Date of this Version
Although a great deal of debate surrounds the level and allocation of resources to public schools, very little of this discussion addresses how schools might organize teaching resources more effectively at the school level. This paper describes case studies of five high performing public schools that have organized professional resources in innovative ways. The study sought to detail alternative ways of deploying instructional resources in order to provide concrete alternatives to traditional organization of teachers and to quantify objectively the ways in which these schools use resources differently depending on their instructional goals and strategies. Although the schools studied looked very different from one another, they shared five principles of resource allocation which are outlined in this paper. The paper develops a framework for re-examining the use of resources and a methodology which may be used to measure the extent to which schools use their resources in focused ways to support teaching and learning.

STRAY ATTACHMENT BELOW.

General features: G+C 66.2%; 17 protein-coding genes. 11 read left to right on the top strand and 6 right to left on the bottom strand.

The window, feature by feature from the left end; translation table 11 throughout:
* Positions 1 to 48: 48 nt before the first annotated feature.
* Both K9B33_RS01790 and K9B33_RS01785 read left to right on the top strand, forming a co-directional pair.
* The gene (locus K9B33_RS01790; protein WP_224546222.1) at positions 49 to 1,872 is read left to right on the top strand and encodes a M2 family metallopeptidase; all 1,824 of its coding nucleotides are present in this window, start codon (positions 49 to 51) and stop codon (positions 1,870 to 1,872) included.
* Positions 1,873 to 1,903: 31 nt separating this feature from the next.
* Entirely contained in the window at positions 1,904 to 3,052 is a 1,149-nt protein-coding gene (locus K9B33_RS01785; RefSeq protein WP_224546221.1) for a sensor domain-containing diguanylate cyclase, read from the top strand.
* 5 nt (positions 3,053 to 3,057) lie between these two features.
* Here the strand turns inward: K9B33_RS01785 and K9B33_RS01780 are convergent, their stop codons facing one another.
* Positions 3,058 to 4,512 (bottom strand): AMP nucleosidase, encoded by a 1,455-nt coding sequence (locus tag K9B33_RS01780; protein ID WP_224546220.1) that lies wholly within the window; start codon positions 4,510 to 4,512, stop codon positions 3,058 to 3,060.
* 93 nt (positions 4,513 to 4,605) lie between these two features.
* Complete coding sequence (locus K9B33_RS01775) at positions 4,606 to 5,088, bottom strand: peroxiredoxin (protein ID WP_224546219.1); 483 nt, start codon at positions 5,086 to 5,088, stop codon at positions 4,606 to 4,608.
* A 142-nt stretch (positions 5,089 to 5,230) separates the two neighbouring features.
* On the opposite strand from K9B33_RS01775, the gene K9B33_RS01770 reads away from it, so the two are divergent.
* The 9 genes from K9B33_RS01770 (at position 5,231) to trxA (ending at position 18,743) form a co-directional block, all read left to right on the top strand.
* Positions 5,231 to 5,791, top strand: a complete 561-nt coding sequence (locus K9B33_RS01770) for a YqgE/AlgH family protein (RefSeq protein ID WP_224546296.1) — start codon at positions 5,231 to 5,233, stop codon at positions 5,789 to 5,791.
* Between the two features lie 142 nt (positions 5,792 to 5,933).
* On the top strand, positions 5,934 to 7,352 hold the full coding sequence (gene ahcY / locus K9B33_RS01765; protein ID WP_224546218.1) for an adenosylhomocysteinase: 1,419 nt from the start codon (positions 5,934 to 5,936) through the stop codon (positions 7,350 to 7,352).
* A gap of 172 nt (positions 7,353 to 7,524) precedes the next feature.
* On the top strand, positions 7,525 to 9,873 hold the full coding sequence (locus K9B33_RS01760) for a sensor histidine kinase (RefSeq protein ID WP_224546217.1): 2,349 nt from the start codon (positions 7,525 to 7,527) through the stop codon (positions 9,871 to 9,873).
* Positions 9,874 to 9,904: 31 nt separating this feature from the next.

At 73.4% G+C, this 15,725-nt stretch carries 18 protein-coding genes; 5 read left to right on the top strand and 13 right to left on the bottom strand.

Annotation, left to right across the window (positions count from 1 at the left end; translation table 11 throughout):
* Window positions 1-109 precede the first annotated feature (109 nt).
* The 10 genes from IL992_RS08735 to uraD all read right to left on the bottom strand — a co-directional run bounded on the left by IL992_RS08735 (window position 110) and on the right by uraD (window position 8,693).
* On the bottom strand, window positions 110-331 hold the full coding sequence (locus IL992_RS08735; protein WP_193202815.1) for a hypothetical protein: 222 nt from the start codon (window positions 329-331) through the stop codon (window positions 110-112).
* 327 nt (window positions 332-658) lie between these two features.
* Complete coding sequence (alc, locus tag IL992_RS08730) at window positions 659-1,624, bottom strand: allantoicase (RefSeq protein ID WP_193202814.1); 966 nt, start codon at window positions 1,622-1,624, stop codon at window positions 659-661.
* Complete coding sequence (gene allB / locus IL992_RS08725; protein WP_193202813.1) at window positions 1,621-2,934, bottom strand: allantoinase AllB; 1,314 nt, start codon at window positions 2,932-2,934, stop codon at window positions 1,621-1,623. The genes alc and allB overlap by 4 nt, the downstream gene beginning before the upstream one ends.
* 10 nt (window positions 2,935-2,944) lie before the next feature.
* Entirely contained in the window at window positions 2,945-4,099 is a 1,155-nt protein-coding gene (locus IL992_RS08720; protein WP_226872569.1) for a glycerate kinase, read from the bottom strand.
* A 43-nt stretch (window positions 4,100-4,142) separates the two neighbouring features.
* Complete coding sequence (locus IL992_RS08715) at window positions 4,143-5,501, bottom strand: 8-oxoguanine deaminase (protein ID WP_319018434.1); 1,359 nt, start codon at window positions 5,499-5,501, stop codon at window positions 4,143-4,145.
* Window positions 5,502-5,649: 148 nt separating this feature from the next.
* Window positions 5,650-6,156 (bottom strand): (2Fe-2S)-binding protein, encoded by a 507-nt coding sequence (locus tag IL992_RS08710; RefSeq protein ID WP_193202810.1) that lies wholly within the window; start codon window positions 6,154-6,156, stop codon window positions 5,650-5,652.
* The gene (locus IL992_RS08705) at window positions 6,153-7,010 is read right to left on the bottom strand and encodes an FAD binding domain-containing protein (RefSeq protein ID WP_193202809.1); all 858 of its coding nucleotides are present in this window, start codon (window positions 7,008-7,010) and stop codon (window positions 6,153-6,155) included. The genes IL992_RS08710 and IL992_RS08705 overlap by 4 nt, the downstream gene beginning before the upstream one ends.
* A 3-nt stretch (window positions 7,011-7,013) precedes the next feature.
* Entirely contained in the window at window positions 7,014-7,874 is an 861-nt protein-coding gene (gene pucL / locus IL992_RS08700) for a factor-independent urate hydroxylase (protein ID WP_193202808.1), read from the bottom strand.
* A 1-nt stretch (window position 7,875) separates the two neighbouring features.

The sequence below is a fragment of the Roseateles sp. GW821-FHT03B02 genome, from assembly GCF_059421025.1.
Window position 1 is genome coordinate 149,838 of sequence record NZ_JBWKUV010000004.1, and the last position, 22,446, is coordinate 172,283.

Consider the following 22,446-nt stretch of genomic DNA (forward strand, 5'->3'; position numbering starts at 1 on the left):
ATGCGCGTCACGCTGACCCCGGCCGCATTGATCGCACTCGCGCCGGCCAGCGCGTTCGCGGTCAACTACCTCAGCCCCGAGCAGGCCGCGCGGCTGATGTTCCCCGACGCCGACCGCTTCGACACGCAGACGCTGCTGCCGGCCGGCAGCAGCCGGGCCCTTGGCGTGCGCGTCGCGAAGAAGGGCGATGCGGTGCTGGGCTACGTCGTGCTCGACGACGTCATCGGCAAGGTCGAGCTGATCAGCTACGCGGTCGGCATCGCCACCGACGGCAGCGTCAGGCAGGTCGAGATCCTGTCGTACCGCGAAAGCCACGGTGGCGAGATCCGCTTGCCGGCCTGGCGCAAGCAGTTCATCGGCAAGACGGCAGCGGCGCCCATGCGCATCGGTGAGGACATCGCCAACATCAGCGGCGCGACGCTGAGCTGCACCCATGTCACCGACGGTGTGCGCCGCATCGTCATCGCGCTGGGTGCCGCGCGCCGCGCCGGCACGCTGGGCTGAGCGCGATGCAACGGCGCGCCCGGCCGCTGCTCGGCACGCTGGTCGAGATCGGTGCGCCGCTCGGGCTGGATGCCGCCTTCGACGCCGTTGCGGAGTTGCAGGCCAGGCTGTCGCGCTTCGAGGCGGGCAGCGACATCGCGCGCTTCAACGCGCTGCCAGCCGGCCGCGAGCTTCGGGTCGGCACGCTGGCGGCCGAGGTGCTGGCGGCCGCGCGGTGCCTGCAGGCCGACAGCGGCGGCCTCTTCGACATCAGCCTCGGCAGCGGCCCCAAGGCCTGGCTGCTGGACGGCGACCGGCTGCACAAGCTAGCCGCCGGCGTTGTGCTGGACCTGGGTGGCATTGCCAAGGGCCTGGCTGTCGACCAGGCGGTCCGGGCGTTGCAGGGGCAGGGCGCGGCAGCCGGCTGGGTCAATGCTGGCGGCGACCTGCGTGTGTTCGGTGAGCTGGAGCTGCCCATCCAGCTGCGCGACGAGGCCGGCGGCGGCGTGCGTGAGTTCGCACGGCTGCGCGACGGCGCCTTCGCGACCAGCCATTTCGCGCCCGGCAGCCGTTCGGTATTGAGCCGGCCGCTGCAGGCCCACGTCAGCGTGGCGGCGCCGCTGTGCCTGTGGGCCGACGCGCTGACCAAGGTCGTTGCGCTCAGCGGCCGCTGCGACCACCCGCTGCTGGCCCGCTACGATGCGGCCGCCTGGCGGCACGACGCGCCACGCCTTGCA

Miles, Karen Hawley and Darling-Hammond, Linda. (1997). Rethinking the Allocation of Teaching Resources: Some Lessons From High Performing Schools. CPRE Research Reports.
Retrieved from https://repository.upenn.edu/cpre_researchreports/89
Date Posted: 02 September 2016